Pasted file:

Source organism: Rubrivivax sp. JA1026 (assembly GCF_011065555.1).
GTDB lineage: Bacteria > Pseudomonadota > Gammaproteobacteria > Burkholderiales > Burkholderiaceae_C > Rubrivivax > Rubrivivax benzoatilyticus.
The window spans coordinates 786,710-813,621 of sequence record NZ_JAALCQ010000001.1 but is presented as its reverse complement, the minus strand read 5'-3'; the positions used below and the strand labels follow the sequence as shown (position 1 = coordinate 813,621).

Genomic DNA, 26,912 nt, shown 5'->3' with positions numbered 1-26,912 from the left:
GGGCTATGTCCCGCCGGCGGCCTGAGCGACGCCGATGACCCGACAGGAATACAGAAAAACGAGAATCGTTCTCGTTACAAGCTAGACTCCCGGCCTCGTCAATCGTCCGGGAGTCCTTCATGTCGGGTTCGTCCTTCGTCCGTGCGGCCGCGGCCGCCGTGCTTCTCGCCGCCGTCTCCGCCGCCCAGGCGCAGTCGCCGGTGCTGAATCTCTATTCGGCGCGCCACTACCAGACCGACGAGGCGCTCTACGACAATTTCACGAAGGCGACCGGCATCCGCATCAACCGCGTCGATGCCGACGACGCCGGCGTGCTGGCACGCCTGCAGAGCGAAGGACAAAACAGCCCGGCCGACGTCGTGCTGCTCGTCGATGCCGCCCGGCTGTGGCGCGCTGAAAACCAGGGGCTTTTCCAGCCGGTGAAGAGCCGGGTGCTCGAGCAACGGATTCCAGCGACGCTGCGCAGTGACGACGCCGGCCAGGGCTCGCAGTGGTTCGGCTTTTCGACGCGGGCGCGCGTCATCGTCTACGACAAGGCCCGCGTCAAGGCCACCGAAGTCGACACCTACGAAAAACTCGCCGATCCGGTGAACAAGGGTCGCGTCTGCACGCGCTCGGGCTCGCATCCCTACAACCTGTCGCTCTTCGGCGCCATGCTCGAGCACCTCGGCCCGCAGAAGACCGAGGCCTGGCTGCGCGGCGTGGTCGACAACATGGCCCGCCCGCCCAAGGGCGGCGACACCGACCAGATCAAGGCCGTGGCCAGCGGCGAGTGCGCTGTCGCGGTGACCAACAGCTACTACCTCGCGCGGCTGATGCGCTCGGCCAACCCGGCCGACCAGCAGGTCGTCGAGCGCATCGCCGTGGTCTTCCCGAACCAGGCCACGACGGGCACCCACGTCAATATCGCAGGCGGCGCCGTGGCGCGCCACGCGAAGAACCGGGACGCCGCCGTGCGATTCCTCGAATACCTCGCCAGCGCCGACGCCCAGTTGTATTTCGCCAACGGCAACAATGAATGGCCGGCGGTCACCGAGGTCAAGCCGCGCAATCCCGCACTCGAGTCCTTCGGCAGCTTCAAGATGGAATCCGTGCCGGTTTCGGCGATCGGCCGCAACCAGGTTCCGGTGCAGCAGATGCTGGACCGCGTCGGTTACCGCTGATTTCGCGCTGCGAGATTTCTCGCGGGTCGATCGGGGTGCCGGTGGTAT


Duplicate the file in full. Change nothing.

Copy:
Source organism: Rubrivivax sp. JA1026 (assembly GCF_011065555.1).
GTDB lineage: Bacteria > Pseudomonadota > Gammaproteobacteria > Burkholderiales > Burkholderiaceae_C > Rubrivivax > Rubrivivax benzoatilyticus.
The window spans coordinates 786,710-813,621 of sequence record NZ_JAALCQ010000001.1 but is presented as its reverse complement, the minus strand read 5'-3'; the positions used below and the strand labels follow the sequence as shown (position 1 = coordinate 813,621).

Genomic DNA, 26,912 nt, shown 5'->3' with positions numbered 1-26,912 from the left:
GGGCTATGTCCCGCCGGCGGCCTGAGCGACGCCGATGACCCGACAGGAATACAGAAAAACGAGAATCGTTCTCGTTACAAGCTAGACTCCCGGCCTCGTCAATCGTCCGGGAGTCCTTCATGTCGGGTTCGTCCTTCGTCCGTGCGGCCGCGGCCGCCGTGCTTCTCGCCGCCGTCTCCGCCGCCCAGGCGCAGTCGCCGGTGCTGAATCTCTATTCGGCGCGCCACTACCAGACCGACGAGGCGCTCTACGACAATTTCACGAAGGCGACCGGCATCCGCATCAACCGCGTCGATGCCGACGACGCCGGCGTGCTGGCACGCCTGCAGAGCGAAGGACAAAACAGCCCGGCCGACGTCGTGCTGCTCGTCGATGCCGCCCGGCTGTGGCGCGCTGAAAACCAGGGGCTTTTCCAGCCGGTGAAGAGCCGGGTGCTCGAGCAACGGATTCCAGCGACGCTGCGCAGTGACGACGCCGGCCAGGGCTCGCAGTGGTTCGGCTTTTCGACGCGGGCGCGCGTCATCGTCTACGACAAGGCCCGCGTCAAGGCCACCGAAGTCGACACCTACGAAAAACTCGCCGATCCGGTGAACAAGGGTCGCGTCTGCACGCGCTCGGGCTCGCATCCCTACAACCTGTCGCTCTTCGGCGCCATGCTCGAGCACCTCGGCCCGCAGAAGACCGAGGCCTGGCTGCGCGGCGTGGTCGACAACATGGCCCGCCCGCCCAAGGGCGGCGACACCGACCAGATCAAGGCCGTGGCCAGCGGCGAGTGCGCTGTCGCGGTGACCAACAGCTACTACCTCGCGCGGCTGATGCGCTCGGCCAACCCGGCCGACCAGCAGGTCGTCGAGCGCATCGCCGTGGTCTTCCCGAACCAGGCCACGACGGGCACCCACGTCAATATCGCAGGCGGCGCCGTGGCGCGCCACGCGAAGAACCGGGACGCCGCCGTGCGATTCCTCGAATACCTCGCCAGCGCCGACGCCCAGTTGTATTTCGCCAACGGCAACAATGAATGGCCGGCGGTCACCGAGGTCAAGCCGCGCAATCCCGCACTCGAGTCCTTCGGCAGCTTCAAGATGGAATCCGTGCCGGTTTCGGCGATCGGCCGCAACCAGGTTCCGGTGCAGCAGATGCTGGACCGCGTCGGTTACCGCTGATTTCGCGCTGCGAGATTTCTCGCGGGTCGATCGGGGTGCCGGTGGTAT